JF: We are blessed with having an incredible delegation, which is now made up of five GLBT members and we also have straight allies. I will always be grateful to our straight allies - many of whom are actually leaders working for equality for the gay community -- but their is no substitution for people being able to speak on the floor of the House in support of their own families; in support of their own needs. I think every time we elect a new GLBT legislator, we gain the opportunity to educate legislators in the way we couldn't do when the legislature was overwhelmingly straight. Even now, we are still an underrepresented minority in the legislature, but we are getting closer to appropriate numbers. I think it will be easier in the coming session to help legislators to understand the real life issues that Gay and Lesbian families and individuals face -- in significant part -- because Jamie and Ed and Joe and the others can talk about their lives and their experiences in a first-person way. There is no better way of educating legislators than having co-workers talking about their families. So, this is going to be very, very, powerful. For the advocacy community - for organizations such as ERW - it makes our lives so much easier because we have people in the state House with whom we have very, very, strong working relationships; who can help us do what we need to do in order to work with the various legislators. So, this is just really good news for the community.

SGN: What else do you want our readers to know?

JF: This election cycle went better than anyone could have possibly imagined. I know that the results are not yet finalized but it looks like the Democratic majority increased by six in the Senate and seven in the House. That is more of them in the two houses than anyone imagined. While ERW is, of course, a non-partisan organization and we work with all parities - not just Democrats or Republicans - the bottom line is that it has been the Democratic Party that has been moving forward on GLBT civil rights issues.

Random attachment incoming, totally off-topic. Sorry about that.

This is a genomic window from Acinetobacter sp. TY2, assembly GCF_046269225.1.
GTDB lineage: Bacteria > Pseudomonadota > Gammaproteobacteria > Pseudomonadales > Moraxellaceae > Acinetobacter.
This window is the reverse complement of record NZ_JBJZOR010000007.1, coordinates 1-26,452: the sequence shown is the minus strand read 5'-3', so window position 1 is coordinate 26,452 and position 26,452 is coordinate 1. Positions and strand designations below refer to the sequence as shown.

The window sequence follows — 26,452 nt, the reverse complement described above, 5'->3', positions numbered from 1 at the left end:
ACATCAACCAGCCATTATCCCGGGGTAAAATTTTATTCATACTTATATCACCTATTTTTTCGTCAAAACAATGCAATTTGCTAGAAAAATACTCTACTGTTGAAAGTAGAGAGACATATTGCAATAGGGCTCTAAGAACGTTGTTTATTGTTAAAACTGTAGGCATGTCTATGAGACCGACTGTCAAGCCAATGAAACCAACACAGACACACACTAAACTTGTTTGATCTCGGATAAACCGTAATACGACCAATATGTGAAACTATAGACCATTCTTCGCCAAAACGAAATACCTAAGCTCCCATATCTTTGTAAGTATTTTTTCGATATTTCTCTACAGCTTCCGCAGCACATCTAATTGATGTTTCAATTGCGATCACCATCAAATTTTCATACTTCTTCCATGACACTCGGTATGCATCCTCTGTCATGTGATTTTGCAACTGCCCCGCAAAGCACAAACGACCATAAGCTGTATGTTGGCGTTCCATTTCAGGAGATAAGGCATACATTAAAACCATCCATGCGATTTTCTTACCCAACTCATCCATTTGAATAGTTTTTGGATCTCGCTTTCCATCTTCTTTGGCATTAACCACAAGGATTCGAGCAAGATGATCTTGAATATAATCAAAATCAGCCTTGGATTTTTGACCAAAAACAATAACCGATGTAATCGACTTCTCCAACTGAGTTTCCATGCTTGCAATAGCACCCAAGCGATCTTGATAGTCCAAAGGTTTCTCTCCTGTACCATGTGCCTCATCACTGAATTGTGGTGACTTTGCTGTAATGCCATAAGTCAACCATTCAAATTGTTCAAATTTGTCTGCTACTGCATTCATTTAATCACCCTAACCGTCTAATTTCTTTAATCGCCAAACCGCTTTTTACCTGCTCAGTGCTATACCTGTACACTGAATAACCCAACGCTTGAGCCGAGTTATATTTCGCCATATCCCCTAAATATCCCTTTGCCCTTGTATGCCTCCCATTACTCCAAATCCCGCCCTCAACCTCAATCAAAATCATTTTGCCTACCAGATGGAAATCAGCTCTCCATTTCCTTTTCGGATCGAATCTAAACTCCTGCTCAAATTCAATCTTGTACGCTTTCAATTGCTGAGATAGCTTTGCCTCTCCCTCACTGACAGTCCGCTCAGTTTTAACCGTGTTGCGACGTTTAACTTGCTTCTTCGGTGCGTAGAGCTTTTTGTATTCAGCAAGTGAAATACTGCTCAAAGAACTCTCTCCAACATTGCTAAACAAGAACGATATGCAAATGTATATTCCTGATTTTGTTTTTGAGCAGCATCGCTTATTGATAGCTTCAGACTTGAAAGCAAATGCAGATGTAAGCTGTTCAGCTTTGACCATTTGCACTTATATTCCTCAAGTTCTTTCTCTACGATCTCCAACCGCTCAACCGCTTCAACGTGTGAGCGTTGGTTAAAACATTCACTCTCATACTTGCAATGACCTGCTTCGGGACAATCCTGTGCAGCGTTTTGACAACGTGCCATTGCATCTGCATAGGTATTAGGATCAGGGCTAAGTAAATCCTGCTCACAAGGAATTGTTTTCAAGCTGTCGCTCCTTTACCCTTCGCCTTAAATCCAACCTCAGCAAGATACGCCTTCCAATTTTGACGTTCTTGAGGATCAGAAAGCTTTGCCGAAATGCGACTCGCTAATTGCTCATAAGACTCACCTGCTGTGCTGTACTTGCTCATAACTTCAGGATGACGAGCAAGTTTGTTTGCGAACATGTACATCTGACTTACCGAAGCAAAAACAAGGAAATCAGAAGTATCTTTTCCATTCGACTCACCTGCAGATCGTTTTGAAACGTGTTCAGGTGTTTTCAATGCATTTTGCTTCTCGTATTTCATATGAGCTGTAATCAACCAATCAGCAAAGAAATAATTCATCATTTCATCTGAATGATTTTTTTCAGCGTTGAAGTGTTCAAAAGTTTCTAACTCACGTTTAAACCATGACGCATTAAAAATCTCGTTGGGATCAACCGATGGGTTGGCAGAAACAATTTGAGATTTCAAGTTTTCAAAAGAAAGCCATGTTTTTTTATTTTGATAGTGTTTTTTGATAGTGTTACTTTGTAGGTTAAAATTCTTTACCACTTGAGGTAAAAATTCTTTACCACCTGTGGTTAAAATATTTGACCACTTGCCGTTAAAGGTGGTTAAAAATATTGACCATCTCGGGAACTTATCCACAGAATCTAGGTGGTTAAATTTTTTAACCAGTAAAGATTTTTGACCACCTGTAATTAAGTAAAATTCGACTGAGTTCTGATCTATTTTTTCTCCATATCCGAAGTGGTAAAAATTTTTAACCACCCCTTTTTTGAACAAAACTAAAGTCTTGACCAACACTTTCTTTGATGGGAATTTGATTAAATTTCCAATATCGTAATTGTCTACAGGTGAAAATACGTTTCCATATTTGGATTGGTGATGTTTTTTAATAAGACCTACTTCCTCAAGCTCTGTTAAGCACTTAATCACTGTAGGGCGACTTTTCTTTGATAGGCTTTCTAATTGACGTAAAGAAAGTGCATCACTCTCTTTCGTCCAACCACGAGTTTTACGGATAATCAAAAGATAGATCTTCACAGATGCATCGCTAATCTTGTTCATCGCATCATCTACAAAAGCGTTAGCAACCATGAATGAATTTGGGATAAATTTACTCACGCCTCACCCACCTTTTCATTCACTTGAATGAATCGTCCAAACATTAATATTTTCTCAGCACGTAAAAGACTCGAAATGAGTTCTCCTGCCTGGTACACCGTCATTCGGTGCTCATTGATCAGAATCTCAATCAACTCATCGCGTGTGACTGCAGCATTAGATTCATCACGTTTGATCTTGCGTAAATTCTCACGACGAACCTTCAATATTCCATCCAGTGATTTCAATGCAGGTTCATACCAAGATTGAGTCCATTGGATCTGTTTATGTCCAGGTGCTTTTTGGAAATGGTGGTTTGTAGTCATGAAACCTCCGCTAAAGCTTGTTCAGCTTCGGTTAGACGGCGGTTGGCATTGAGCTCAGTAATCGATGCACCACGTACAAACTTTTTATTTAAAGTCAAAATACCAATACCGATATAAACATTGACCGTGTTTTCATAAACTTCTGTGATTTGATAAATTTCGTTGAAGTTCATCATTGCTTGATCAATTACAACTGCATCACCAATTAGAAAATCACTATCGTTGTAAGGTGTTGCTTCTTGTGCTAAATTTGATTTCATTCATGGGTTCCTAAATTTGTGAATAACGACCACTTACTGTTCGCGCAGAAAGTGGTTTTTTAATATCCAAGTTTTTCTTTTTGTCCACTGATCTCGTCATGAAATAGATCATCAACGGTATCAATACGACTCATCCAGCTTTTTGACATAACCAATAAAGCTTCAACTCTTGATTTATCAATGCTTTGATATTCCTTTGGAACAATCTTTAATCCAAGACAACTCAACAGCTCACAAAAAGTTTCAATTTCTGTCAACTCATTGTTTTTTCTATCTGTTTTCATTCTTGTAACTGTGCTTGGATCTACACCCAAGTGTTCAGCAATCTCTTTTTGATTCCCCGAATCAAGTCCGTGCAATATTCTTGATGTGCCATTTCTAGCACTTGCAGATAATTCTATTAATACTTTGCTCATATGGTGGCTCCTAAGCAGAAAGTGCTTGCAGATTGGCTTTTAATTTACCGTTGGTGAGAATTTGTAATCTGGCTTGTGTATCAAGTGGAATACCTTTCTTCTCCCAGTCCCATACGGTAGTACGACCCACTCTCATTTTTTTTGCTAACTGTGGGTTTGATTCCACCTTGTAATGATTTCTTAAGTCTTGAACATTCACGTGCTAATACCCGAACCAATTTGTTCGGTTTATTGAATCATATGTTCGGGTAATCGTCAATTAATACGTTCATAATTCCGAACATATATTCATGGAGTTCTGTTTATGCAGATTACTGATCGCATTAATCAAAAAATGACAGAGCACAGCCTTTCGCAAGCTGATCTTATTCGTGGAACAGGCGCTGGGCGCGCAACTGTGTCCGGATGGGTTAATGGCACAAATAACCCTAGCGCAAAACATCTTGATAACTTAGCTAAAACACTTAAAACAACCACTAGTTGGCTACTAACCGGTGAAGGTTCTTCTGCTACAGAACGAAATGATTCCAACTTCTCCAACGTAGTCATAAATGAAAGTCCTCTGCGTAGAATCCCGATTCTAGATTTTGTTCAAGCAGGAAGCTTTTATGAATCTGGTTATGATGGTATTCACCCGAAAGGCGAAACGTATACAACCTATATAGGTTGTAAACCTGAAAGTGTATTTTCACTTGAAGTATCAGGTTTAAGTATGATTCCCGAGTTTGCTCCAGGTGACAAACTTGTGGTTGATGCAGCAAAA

We now need to capitalize on this momentum and work to pass Gay rights legislation as quickly as possible. What people have to do now is congratulate their legislators who were elected, especially people who volunteered or donated. They need to let their legislator know that the reason they did this work was because of their support for GLBT civil rights.

We have to continue to build those relationship and we have to make sure that the next election cycle is just as good. That means that people have to immediately start getting back involved in helping to raise money for our political action committee and doing work in their local communities; getting involved with local party politics. We cannot stop now, we don't have the power we need to secure our full equality, but we are far better off today than I thought we were going to be with this election cycle.

One of the things to note in this election cycle is that a significant number of legislators who voted against the Gay Civil Rights Bill lost their elections. Only one legislator, who voted for the Gay Civil Rights Bill lost her election and that was Jan Shabro. She was a Republican and she lost to a Democrat who is supportive of GLBT civil rights. I think there is a very strong message that was sent to the legislature and that is that the voters of Washington are fair minded and there is absolutely no penalty to be paid for supporting Gay civil rights.